The keys to success for many watering holes up here is good music, and the Crooked Creek Saloon in Fraser has been hosting some really good talents lately (they also have a new host-team for their open-mic Thursdays — but we’ll get to Mike Utley and Cody Porche later).

Band Black Market III had the monsters and ghouls mashing it out on the dance floor for Halloween at “the Creek,” and that’s about half a dozen times they’ve rocked out the venue this year. Scotty “Mad Dog” Blinn (vocals, guitar), Roxy Coverdale (vocals, bass), and Gavin Glenn (drums) will be back again, and are worth the listen.

Another highlight of this season’s stage lineup shines on master keyboardist and singer / songwriter William “Bill” McKay of Westminster, Colo. for a day-after-Thanksgiving show (Friday, Nov. 24).

Give thanks you can work off some of those calories dancing! Classical piano since age six turned into a paid gig singing with an Episcopalian choir, playing rock clubs by age 16, to stints with big names to include the Derek Trucks band (thanks to a reference from Col. Bruce Hampton) for five years, and jamgrass festival band Leftover Salmon for a decade.

McKay came out to Colorado right after high school graduation in New York, to see the Grateful Dead play Telluride and Red Rocks, and to visit a sister who attended Denver University. Afterward, he went to Colorado College in Colorado Springs, studying choreography, world music (including East Indian Raga, African, and Native American) and political science. “I feel that I incorporate all this into my approach to playing, as a journey to capture the universal joy of music,” he said.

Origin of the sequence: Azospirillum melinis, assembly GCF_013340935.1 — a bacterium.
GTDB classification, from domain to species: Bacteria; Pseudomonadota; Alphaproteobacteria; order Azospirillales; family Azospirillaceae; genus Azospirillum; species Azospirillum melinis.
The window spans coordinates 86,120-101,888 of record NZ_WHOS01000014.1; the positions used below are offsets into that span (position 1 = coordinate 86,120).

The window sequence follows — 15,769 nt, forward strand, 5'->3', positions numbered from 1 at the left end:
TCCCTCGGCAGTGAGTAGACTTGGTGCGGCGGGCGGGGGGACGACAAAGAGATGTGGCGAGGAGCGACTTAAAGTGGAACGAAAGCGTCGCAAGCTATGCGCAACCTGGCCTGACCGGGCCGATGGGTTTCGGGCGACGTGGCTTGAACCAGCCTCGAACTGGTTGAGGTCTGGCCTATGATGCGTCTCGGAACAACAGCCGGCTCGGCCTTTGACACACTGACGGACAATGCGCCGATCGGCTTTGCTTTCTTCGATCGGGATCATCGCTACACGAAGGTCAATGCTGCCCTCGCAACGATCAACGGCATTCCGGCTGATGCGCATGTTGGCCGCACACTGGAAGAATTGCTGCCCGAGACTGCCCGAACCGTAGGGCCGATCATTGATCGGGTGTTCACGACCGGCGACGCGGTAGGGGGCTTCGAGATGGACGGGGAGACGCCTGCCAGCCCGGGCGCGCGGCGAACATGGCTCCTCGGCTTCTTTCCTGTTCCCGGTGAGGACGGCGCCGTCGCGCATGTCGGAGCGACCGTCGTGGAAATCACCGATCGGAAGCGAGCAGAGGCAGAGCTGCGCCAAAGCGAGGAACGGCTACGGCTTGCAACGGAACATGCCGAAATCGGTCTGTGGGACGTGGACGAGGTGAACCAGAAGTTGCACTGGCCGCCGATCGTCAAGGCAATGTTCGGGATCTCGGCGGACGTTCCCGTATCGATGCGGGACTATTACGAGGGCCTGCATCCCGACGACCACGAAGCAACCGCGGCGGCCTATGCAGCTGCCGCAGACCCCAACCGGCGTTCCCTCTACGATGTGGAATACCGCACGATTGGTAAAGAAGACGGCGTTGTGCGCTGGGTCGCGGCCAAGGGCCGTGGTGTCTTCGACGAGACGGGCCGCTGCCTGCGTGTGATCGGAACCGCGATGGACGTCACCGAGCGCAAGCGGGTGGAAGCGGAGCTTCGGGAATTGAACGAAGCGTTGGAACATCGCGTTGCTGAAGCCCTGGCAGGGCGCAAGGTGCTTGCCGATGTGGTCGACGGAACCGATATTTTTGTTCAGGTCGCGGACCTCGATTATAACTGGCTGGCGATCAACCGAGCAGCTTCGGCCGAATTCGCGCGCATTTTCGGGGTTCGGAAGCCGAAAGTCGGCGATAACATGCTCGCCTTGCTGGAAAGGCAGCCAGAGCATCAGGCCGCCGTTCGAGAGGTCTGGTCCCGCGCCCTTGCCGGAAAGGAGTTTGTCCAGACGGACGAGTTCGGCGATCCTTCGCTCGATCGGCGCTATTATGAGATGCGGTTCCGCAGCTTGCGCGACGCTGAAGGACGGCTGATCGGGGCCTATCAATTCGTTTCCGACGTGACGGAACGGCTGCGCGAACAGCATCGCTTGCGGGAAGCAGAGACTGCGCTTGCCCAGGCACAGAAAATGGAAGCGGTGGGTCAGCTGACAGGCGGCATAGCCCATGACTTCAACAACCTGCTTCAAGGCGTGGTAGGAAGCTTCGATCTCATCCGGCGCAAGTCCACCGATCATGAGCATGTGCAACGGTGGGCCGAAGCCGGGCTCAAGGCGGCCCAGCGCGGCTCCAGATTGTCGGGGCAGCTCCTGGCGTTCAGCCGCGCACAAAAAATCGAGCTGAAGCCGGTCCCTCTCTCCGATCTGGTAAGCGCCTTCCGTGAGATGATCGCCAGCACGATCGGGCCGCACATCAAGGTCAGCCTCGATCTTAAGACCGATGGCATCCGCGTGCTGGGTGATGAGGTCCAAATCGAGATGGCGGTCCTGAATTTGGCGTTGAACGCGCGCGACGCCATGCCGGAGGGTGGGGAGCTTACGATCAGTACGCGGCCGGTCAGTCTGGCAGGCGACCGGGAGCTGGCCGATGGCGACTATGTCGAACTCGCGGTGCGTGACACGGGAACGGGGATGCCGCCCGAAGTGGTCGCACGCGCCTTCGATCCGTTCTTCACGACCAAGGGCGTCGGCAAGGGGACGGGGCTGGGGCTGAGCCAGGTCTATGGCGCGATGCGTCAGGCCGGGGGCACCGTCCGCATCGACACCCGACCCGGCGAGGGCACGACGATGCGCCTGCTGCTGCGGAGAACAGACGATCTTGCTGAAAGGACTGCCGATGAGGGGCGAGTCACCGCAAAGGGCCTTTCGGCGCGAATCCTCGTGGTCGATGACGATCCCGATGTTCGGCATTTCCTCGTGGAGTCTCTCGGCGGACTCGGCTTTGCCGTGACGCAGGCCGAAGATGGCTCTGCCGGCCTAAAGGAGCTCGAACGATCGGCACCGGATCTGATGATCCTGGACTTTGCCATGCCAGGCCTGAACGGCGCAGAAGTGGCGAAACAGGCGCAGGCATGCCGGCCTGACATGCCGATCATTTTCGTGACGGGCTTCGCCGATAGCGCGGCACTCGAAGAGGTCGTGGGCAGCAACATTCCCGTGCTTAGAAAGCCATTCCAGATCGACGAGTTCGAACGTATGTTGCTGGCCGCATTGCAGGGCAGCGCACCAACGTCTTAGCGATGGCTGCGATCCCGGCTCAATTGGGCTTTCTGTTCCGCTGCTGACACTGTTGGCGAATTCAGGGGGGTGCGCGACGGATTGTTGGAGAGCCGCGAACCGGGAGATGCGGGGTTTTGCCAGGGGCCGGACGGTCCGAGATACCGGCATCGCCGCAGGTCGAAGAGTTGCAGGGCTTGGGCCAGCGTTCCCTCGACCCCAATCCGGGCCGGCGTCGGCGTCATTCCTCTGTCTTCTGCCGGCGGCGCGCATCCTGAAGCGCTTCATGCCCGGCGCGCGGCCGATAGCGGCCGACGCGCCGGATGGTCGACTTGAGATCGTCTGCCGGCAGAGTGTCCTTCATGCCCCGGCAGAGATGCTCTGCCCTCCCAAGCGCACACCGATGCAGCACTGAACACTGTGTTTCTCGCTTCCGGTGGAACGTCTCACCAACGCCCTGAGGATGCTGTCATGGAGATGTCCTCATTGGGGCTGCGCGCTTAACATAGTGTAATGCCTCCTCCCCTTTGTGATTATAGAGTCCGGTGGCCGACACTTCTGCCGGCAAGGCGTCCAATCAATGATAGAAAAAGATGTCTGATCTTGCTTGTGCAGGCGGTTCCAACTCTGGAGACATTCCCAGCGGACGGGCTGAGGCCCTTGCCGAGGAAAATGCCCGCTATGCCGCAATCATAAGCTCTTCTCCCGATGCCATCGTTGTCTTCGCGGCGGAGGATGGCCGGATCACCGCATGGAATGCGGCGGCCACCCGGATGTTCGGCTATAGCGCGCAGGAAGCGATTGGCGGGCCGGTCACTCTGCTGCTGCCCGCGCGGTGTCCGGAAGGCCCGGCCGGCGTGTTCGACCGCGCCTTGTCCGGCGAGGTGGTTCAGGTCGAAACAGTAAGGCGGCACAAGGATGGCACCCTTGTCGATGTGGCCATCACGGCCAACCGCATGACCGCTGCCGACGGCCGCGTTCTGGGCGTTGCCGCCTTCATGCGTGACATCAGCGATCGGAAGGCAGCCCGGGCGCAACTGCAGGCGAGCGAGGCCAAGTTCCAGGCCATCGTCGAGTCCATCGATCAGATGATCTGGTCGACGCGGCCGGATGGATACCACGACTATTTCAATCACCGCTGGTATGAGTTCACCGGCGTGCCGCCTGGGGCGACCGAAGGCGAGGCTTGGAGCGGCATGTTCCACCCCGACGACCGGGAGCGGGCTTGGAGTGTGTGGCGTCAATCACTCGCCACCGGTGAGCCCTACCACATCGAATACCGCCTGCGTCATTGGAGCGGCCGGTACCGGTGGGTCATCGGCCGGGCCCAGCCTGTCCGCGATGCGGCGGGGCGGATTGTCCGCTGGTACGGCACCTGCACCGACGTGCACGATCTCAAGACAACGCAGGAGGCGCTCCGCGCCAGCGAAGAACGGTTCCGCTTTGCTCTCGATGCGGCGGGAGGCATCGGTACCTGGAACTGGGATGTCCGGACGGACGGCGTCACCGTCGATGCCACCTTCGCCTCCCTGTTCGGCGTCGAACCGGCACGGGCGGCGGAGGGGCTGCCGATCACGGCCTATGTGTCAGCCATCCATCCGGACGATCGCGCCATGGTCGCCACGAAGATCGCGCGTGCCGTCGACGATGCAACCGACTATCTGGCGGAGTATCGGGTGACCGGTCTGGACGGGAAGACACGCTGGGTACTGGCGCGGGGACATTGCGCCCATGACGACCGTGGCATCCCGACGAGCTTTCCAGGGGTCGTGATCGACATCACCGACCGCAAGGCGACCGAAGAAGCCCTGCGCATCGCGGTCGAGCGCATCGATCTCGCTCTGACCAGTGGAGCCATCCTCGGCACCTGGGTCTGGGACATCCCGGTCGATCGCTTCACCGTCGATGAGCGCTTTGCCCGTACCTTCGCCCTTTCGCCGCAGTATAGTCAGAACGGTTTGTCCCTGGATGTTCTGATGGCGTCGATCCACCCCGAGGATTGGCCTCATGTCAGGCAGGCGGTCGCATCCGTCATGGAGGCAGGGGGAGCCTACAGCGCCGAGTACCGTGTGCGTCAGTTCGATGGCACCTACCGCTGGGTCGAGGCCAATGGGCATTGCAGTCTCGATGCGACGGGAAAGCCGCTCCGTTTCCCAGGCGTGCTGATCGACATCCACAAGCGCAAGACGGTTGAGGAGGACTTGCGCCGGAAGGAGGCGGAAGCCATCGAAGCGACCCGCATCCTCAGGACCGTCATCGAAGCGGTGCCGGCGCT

His musical resume includes The Circle, Band du Jour (which shared the stage with The Aquarium Rescue Unit, Blues Traveler, The Samples, Phish, and Big Head Todd, and played at the Crooked Creek Saloon back in the ‘90s), and the Fox Street Allstars.

Current collaborations include sharing the stage with his brother John McKay (also a singer / songwriter), TrueBlue (funk), the Other Brothers (Allman Bros. tribute), Brothers Keeper, Dead tribute Terrapin Flyer, and he’s very proud of the work he’s been doing in the last 15 years with Coral Creek (bluegrass, Americana, jamgrass).

McKay has written several songs, including material for Coral Creek’s self-titled 2015 album and a blues tune called “Waterfall Heart” for an album they’re working on. Both albums are produced by Tim Carbone of Railroad Earth (the first reached No. 3 on the Relix/ radio chart).

McKay said his musical teacher saw that he got bored with his classical piano lessons and encouraged him to bring in what he liked (he liked to sing the harmony parts to the Beatles’ “Sgt. Pepper’s” album, and “Déjà vu” by Crosby Stills and Nash). “Once she showed me that I could play that kind of music it was a revelation,” he said. “After that, there was no turning back.”

He makes the music work in just about any setting, and likes pushing genre boundaries. “When I sit down and apply myself, it’s usually an amalgamation of boogie woogie, blues and jazz, but I also love playing folk songs and ballads,” he told the Westword. His most recent solo piano album is called “Old Neighborhood”.

Channing Lynn Griggs of girl band Sassafras joins him for the show. Lynn spices things up with some sass on banjo, clarinet, saxophone, and more, and especially in her vocals.

Their musical paths joined in the Virgin Islands and if you caught their performance during this summer’s Tuesday in the (Fraser) Park, folks are in for a treat Nov. 24. “My friend Andy Straus connected us with the park gig this past summer and I loved it,” McKay said. “Great community energy, and I hope to do it again!”

The two hope to record in Colorado this winter, and are collaborating on some original music. For Friday’s show, McKay said, they’ll pull out some swing jazz standards, Channing originals, and folk-jazz takes on some classics like Pink Floyd, John Lennon and more. Show starts at 8:30 p.m. No cover.